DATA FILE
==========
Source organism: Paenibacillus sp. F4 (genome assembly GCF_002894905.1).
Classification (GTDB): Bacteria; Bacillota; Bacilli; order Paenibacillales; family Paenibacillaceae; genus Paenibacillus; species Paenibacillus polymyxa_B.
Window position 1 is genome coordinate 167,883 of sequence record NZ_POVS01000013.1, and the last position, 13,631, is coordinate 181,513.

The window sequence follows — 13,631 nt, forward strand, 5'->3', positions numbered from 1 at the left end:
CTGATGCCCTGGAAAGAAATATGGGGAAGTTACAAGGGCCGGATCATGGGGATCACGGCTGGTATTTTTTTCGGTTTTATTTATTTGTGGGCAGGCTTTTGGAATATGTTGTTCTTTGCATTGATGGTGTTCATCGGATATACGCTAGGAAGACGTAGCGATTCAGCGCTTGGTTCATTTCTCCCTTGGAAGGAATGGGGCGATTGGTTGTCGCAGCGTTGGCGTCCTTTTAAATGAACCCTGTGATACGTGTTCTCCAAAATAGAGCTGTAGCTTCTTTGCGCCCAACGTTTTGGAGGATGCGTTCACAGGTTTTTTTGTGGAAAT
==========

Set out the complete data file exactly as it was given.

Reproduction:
Source organism: Paenibacillus sp. F4 (genome assembly GCF_002894905.1).
Classification (GTDB): Bacteria; Bacillota; Bacilli; order Paenibacillales; family Paenibacillaceae; genus Paenibacillus; species Paenibacillus polymyxa_B.
Window position 1 is genome coordinate 167,883 of sequence record NZ_POVS01000013.1, and the last position, 13,631, is coordinate 181,513.

The window sequence follows — 13,631 nt, forward strand, 5'->3', positions numbered from 1 at the left end:
CTGATGCCCTGGAAAGAAATATGGGGAAGTTACAAGGGCCGGATCATGGGGATCACGGCTGGTATTTTTTTCGGTTTTATTTATTTGTGGGCAGGCTTTTGGAATATGTTGTTCTTTGCATTGATGGTGTTCATCGGATATACGCTAGGAAGACGTAGCGATTCAGCGCTTGGTTCATTTCTCCCTTGGAAGGAATGGGGCGATTGGTTGTCGCAGCGTTGGCGTCCTTTTAAATGAACCCTGTGATACGTGTTCTCCAAAATAGAGCTGTAGCTTCTTTGCGCCCAACGTTTTGGAGGATGCGTTCACAGGTTTTTTTGTGGAAAT